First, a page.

The government has set up a commission to co-ordinate development projects in the Brdy area of central Bohemia, Prime Minister Mirek Topolanek said on Wednesday. Brdy is where the United States hopes to build a radar base as part of an international anti-missile shield. The government has promised to invest in the region regardless of whether the US base is built. Most local municipalities are opposed to the radar, as, suggest a series of opinion polls, are the majority of other Czechs. Parliament is set to decide on the issue in the early part of next year.
Citizens of Prague would like to see an increase in the number of night tram routes in the city, suggests a survey carried out by the research agency Westminster. Those surveyed said they would be willing to pay more for more routes, as well as increased lighting of parts of the city's metro stations. Passengers also complained that the city's public transport system is seen as mostly serving the relatively badly-off. On the positive side, respondents praised the fact the transport network covers so much of the city, and the affordable price of travel-cards.
The heads of five regional branches of the Greens have called for talks on whether the party should remain in the coalition government. They have criticised the party's leadership for not standing by Dana Kuchtova, who on Wednesday resigned as education minister over the mishandling of applications for EU funding. The regional leaders want the conditions under which the Green Party would remain in government to be on the agenda at a forthcoming national conference. The Greens are the smallest party in the coalition, which also features the Civic Democrats and Christian Democrats.
Slavia Prague were beaten by Sevilla in football's Champions League on Tuesday night. After falling behind in the 8th minute, Slavia drew level at 1:1 through a strike by Daniel Pudil, before the home side scored three more to open an unassailable lead. Substitute David Kalivoda got a consolation goal for the Czechs in time added on, leaving the final score at 4:2. Slavia's next game is away to group leaders Arsenal on October 23.
Police chiefs from a number of European capitals have gathered in Prague for a conference on fighting pickpockets, Mlada fronta Dnes reported. Prague police complain that Czech prosecutors are reluctant to remand pickpockets, who often leave the country after arrest. Police chief Petr Zelasko also said his officers were trying to persuade judges that pickpockets were often not individual criminals but members of organised gangs. The conference runs until Thursday.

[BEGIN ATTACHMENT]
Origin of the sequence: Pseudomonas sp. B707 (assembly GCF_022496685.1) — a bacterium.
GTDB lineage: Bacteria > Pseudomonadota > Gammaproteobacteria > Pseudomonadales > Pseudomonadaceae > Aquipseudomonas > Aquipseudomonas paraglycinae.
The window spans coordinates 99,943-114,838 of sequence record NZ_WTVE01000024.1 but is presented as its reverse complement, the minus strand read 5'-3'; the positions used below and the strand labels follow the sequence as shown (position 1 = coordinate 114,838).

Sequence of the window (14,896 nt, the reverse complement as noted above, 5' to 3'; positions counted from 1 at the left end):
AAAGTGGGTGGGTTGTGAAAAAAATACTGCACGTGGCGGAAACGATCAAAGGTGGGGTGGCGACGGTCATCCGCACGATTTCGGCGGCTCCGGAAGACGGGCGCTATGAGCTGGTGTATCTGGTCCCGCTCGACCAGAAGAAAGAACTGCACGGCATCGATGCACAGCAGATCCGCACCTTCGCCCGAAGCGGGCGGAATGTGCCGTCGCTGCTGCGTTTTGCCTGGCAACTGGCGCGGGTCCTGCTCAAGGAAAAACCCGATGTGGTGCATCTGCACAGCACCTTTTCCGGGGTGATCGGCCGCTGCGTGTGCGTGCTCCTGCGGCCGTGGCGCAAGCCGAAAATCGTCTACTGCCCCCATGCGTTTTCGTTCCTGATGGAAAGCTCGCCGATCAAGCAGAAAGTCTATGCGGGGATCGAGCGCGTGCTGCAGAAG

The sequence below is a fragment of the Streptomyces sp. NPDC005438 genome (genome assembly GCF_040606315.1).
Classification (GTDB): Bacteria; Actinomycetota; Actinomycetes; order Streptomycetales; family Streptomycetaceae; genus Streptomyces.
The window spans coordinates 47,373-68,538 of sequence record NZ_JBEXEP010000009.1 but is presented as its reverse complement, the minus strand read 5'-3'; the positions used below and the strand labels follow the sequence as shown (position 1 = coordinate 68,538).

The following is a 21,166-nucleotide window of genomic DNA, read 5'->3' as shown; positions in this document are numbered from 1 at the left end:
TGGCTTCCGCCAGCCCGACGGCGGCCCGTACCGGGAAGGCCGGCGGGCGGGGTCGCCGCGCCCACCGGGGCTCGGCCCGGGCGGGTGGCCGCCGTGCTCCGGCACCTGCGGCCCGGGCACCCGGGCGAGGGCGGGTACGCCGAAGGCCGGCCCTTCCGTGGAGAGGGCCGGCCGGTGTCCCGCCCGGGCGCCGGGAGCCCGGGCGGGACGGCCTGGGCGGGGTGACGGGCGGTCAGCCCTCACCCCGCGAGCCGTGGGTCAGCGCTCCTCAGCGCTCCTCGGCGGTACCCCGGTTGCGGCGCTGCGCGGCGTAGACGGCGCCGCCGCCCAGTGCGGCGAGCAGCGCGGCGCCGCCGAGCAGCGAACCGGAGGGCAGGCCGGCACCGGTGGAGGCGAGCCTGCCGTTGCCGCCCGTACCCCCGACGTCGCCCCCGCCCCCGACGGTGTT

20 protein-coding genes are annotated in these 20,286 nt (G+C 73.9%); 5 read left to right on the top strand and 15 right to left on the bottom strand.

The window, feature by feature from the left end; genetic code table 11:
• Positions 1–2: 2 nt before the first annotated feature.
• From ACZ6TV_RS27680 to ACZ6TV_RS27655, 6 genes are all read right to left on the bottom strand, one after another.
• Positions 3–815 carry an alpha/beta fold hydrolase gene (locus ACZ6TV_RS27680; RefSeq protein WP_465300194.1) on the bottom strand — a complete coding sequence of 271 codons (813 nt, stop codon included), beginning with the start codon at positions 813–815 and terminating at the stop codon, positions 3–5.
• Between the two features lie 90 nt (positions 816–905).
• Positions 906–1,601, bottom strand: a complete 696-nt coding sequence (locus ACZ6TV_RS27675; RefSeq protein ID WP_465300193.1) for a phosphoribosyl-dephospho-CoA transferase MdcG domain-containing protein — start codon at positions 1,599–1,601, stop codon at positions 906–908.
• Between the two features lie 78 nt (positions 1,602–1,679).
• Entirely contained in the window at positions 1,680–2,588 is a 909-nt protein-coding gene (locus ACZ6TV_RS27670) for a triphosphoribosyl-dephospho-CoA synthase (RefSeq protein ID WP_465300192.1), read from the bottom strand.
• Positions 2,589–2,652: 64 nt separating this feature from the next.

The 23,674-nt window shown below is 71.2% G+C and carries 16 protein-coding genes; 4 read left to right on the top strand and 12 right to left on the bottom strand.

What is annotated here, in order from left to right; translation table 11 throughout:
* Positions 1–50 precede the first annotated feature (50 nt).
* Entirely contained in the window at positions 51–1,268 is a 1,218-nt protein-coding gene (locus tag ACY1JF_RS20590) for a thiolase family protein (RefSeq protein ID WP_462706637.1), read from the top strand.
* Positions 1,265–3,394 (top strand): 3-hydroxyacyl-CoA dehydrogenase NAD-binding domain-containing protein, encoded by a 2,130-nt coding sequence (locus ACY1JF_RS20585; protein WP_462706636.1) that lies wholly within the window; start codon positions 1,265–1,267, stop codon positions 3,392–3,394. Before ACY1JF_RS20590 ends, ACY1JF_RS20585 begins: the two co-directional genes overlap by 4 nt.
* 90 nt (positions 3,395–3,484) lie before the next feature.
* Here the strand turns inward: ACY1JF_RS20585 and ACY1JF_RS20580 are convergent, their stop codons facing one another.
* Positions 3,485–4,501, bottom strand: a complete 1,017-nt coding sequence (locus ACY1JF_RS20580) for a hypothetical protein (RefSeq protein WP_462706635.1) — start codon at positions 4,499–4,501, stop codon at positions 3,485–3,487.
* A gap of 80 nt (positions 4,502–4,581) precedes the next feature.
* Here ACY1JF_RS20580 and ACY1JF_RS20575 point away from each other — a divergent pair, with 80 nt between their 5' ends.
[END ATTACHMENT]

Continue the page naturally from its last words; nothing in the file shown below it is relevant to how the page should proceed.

Three Czech fighter planes are set to patrol the airspace over Estonia, Lithuania and Latvia in 2009, after the Czech government approved the plan on Wednesday. It now needs the backing of both houses of the Czech parliament. Around 100 ground personnel would support the three Grippen planes. Czech Defence Minister Vlasta Parkanova said the country's military budget would cover the three-month mission, expected to cost CZK half a billion (around USD 25 million). None of the three Baltic states has a modern air force of its own.
Almost two-thirds of Czechs live in areas where the air quality is poor, according to a report presented to the cabinet by Environment Minister Martin Bursik. The worst affected areas are Prague and the industrial region of Moravia-Silesia. In 2006 levels of dust particles in the air exceeded EU limits for the second year in a row. The report does contain some positive news: the percentage of the country where air quality is poor has fallen; in 2005 it stood at 35 percent, while last year it was down to 29 percent.
The main square in the Moravian capital Brno is to get a new clock. A competition has been launched to find a modern clock design for a shopping centre on namesti Svobody, the city's mayor Roman Onderka told reporters. Mr Onderka said he hoped the clock would become a landmark where people would arrange to meet.
A patient who contracted a bacterial infection during a routine operation is suing Prague's Motol hospital, Mlada fronta Dnes reported. The woman says she suffered complications for two years after the operation and is suing the hospital for CZK 400,000 (over half a million USD). However, officials at Motol deny any responsibility in the matter. The lawsuit is evidently the first such legal action in the Czech Republic, said Mlada fronta.